Freelance Writer Files: Two Little Words (Or is it One?)
1. There’s “roll over” as when you turn on your side to avoid snoring.
2. Then there’s “roll over,” which is what you do to money when you cleverly extract your 401(k) money and magically transfer it into a different 401(k) or an IRA without it going into your hands, thus avoiding paying taxes on it.
3. Then there’s “rollover,” which is what you’ve done. You can even have a Rollover IRA.
To sum it all up:• “Roll over” is a verb form used to request a physical action, as in “Roll over, sweetie, you’re snoring.”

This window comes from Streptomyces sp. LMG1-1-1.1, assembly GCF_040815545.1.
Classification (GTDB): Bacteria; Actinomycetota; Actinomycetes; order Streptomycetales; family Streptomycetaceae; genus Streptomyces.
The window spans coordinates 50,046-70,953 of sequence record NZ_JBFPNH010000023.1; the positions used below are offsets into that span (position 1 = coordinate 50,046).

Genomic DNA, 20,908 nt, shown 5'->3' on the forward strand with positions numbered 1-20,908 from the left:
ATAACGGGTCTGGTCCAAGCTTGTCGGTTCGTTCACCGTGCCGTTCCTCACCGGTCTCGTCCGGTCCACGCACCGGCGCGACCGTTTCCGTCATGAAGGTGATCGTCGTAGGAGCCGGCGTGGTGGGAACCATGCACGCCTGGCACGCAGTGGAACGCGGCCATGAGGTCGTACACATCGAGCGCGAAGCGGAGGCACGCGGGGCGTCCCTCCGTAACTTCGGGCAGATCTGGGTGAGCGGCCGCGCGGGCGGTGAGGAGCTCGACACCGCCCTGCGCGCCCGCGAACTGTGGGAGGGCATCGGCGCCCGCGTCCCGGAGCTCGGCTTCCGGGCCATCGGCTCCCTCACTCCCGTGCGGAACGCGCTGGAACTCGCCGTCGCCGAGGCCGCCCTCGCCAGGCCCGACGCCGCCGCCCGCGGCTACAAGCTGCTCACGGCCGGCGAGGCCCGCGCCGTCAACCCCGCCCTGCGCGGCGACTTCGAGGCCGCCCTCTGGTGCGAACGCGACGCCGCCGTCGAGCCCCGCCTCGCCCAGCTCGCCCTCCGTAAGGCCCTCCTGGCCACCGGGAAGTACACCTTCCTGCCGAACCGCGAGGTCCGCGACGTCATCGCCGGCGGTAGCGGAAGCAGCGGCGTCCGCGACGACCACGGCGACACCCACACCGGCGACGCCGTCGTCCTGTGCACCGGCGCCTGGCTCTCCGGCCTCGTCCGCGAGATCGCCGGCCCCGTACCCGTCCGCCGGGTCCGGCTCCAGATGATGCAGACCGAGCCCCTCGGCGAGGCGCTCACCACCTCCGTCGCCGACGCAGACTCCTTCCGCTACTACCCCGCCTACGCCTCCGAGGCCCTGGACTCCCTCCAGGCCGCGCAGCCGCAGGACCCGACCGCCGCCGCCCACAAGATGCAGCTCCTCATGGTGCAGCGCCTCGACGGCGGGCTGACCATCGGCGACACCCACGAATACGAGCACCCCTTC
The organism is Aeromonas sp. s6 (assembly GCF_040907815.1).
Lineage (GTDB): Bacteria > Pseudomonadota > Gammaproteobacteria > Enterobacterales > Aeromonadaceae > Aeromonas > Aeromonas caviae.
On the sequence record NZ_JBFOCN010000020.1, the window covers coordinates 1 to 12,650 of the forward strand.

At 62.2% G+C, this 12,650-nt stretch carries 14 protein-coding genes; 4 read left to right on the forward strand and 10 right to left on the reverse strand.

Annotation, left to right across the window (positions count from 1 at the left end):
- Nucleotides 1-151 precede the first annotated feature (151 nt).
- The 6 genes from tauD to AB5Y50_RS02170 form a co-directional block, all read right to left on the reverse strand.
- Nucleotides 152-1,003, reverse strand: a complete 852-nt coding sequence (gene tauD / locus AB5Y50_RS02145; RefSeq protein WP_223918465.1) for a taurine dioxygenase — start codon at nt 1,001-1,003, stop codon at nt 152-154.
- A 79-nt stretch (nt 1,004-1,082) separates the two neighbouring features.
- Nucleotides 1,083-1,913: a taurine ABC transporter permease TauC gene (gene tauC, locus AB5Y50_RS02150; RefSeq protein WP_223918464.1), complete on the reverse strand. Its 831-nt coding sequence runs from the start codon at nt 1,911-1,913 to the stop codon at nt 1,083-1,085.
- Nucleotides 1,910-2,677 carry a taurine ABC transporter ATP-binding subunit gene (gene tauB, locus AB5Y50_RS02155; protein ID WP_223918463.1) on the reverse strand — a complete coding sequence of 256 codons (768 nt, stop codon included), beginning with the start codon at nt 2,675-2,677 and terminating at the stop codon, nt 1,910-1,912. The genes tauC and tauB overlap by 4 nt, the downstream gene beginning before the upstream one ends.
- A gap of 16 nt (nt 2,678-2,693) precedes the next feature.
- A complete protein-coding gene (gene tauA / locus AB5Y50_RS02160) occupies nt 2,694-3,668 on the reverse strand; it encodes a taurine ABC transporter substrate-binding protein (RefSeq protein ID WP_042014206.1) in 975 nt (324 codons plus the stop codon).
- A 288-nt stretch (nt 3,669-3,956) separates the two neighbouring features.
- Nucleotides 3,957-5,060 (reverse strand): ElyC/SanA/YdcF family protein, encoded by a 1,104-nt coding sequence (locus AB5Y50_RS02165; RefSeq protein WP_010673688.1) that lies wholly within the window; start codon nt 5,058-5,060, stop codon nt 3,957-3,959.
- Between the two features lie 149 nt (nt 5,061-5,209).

• “Roll over” is also a verb form meaning, “Hey, Herb [your financial adviser]. Take money from my old 401(k) from that crazy sweatshop where I worked until they mercifully canned me, and put it into an IRA.”
• Rollover is a noun that can be used in a sentence like, “I asked Herb to do a rollover of my 401(k) money into an IRA.”
• After Herb fulfilled your request, you could say, “I have a Rollover IRA.”
So don’t ask your dog to do a rollover, or Herb to roll over for you. They just might take it the wrong way.